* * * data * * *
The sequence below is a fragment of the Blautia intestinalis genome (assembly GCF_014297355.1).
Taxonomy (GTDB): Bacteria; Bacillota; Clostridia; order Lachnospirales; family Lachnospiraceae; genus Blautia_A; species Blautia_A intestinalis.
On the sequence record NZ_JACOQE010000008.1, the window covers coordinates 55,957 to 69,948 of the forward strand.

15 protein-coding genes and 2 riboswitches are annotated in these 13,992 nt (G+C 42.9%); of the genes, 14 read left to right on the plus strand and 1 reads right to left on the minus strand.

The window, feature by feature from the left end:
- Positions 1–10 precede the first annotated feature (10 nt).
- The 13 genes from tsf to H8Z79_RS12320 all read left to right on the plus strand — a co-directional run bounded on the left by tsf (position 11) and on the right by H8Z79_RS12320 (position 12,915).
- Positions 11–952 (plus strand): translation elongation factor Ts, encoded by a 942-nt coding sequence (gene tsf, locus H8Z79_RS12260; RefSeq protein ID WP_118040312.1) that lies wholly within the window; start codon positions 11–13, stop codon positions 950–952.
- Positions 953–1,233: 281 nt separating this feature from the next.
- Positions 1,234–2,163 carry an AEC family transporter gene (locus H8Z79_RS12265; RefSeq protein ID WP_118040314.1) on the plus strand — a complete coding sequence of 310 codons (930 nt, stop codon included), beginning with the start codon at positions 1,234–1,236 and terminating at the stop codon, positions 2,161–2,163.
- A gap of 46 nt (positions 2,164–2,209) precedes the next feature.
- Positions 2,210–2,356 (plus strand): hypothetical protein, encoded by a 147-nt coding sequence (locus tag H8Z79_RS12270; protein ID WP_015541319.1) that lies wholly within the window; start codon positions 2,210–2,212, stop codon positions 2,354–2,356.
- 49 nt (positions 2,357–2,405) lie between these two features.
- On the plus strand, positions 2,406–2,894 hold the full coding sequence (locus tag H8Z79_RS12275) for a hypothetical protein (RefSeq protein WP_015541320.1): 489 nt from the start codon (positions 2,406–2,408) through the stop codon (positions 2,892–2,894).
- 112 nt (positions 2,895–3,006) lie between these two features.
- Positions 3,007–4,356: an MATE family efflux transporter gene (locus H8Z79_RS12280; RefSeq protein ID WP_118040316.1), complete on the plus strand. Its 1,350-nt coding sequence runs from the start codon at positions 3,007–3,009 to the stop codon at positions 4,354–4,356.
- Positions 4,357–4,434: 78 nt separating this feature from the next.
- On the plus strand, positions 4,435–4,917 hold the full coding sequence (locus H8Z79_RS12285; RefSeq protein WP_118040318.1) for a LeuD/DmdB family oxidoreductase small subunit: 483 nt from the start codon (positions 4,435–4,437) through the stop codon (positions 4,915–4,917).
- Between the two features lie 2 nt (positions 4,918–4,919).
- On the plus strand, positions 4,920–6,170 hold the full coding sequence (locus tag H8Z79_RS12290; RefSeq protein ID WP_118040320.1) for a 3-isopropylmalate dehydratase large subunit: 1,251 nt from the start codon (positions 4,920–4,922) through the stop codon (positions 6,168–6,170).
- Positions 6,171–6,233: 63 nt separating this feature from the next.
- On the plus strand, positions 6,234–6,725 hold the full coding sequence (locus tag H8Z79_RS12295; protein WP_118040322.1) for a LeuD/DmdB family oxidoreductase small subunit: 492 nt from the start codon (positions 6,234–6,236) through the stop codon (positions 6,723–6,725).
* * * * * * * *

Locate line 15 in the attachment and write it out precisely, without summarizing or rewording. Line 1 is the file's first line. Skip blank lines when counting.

- 112 nt (positions 2,895–3,006) lie between these two features.